Collection online

The Battersea Shield

  • Object type

  • Museum number

    1857,0715.1

  • Title (object)

    • The Battersea Shield
  • Description

    Bronze shield facing; scrolls in relief; made of several pieces of sheet bronze. With twenty-seven red glass 'enamel' framed studs.

    The Battersea shield is not in fact a complete shield, but only the facing, a metal cover that was attached to the front of wooden shield. It is made from different parts of sheet bronze (4 sheets and 3 decorated panels), held together with bronze rivets and enclosed in a binding strip. All the rivets are hidden by overlaps between different components where the panels and roundels were originally attached to the organic backing.

    The decoration is concentrated in the three roundels. A high domed boss in the middle of the central roundel is over where the handle was located. The La Tène-style decoration is made using the repoussé technique, emphasized with engraving and stippling. The overall design is highlighted with twenty-seven framed studs of red glass 'enamel' (opaque red glass) in four different sizes, the largest set at the centre of the boss. The dominant repoussé forms on the shield are the palmette and interlocking S-motifs.

    Stylistically, the La Tène-style decoration is not closely related to any other object. Because of this, closely dating this object is difficult. The shield was almost certainly made in Britain becuase of the use of a specifically British form of central circular shield boss.

    More 

  • Culture/period

  • Date

    • 350 BC - 50 BC (circa)
  • Findspot

  • Materials

  • Technique

  • Dimensions

    • Length: 777 millimetres
    • Width: 357 millimetres (maximum)
    • Width: 341 millimetres (across centre)
    • Weight: 3400 grammes
  • Curator's comments

    Atomic absorption spectrometry suggests the metal componets are made from the same metal 85% Copper, 10% Tin 5% Lead. Analysis at the British Museum show the shield was unlikely to have ever been gilded.

    Polarography was used to analyse the red glass 'enamel' and was shown to contain 6% cuprous oxide and 34.2% lead oxide.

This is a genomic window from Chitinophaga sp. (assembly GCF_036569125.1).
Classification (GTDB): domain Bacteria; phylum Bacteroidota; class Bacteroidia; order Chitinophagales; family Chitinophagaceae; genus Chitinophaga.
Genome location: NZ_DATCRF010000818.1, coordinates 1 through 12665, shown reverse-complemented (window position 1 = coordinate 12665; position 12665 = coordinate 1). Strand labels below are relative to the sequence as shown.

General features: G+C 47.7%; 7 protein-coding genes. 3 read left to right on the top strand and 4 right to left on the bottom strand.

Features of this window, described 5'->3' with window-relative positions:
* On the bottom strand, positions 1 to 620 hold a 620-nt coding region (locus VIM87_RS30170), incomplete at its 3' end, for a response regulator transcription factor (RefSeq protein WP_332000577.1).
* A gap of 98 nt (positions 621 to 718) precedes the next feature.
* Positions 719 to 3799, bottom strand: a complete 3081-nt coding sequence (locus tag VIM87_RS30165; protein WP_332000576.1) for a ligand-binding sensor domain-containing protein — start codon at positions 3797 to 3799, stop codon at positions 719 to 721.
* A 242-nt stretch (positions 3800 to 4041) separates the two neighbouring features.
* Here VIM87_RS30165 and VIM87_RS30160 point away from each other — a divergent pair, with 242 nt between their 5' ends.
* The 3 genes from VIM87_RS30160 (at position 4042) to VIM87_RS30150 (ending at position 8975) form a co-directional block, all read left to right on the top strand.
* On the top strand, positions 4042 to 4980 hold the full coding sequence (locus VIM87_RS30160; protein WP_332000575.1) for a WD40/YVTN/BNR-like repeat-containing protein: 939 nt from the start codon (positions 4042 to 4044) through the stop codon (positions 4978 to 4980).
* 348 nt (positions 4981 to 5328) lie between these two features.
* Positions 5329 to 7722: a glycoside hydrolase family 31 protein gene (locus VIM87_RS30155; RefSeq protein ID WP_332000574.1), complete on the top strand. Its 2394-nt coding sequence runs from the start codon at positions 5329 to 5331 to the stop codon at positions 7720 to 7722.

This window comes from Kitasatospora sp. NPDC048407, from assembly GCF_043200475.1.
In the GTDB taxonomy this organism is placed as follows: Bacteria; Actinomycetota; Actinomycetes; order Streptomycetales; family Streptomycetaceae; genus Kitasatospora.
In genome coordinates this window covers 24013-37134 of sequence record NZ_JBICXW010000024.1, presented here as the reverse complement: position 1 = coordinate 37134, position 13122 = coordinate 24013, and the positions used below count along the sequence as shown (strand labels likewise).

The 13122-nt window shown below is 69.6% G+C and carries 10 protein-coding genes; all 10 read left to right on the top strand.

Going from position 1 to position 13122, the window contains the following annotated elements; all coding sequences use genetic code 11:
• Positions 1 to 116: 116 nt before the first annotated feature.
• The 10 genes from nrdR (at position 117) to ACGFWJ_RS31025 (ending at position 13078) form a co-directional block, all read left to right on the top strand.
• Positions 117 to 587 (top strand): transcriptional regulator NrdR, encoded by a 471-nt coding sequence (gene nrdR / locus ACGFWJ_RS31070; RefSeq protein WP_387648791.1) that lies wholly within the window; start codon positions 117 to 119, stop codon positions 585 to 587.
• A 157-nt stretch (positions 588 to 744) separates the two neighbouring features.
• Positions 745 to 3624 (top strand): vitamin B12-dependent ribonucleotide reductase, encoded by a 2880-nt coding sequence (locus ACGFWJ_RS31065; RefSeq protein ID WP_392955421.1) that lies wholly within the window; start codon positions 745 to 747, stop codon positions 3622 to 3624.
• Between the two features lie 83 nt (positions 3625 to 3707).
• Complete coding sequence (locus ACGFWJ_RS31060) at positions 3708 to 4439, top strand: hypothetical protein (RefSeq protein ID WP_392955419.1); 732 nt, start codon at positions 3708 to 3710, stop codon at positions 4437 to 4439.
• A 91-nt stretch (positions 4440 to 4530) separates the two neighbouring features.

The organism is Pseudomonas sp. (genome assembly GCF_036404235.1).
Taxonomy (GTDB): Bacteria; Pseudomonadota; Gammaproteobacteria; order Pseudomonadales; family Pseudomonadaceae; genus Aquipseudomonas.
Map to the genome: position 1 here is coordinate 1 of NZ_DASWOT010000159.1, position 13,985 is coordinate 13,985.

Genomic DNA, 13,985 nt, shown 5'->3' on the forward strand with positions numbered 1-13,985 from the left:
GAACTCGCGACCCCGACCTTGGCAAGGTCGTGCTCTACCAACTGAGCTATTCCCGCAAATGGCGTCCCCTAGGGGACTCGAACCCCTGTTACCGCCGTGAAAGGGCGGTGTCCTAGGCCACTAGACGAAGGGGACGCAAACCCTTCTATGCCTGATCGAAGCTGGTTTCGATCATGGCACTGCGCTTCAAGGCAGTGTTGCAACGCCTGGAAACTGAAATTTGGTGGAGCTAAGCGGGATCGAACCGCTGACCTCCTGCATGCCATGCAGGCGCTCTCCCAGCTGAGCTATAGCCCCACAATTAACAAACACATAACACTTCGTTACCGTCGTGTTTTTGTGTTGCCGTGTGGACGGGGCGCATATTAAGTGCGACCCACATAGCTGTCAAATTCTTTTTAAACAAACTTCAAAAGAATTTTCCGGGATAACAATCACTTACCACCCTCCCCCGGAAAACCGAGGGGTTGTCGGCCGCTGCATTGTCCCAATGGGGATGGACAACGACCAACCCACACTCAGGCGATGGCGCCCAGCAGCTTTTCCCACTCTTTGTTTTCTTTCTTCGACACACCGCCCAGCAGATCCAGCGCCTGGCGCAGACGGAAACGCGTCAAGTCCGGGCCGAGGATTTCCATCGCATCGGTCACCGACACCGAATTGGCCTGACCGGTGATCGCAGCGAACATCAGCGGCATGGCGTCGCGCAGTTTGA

More 

  • Bibliography

    • Stead 1985a bibliographic details
    • Spratling 1972 305 bibliographic details
    • Jope 2000 p.65-69, 248. Figs. 76-81 bibliographic details
  • Location

    On display: G50/dc17

  • Exhibition history

    Exhibited:
    2016 11 Mar- 25 Sep, Edinburgh, National Museum of Scotland, Celts.
    2015-2016 24 Sep-31 Jan, London, BM, G30, 'Celts: Art and Identity' 2012 15 Sep-9 Dec, London, Royal Academy, Bronze 2007 Mar-June, Beijing, Palace Museum, Britain meets the World 1998 18 Apr-12 Jul, Japan, Tokyo Metropolitan Museum of Art, Celtic Art 1991 24 Mar-8 Dec, Italy, Venice, Palazzo Grassi, I Celti 1980 1 May-30 Sep, Salzburg, Keltenmuseum Hallein, Die Kelten in Mitteleuropa

  • Acquisition name

  • Acquisition date

    1857

  • Department

    Britain, Europe and Prehistory

  • Registration number

    1857,0715.1

COMPASS Image Caption: The Battersea Shield

Unknown

COMPASS Image Caption: The Battersea Shield

Image description

Recommend


Feedback

If you’ve noticed a mistake or have any further information about this object, please email: collectiondatabase@britishmuseum.org 

View open data for this object with SPARQL endpoint

Object reference number: BCB8496

British Museum collection data is also available in the W3C open data standard, RDF, allowing it to join and relate to a growing body of linked data published by organisations around the world.

View this object

Support the Museum:
donate online

The Museum makes its collection database available to be used by scholars around the world. Donations will help support curatorial, documentation and digitisation projects.

About the database

The British Museum collection database is a work in progress. New records, updates and images are added every week.

More about the database 

Supporters

Work on this database is supported by a range of sponsors, donors and volunteers.

More about supporters and how you
can help  

Loading...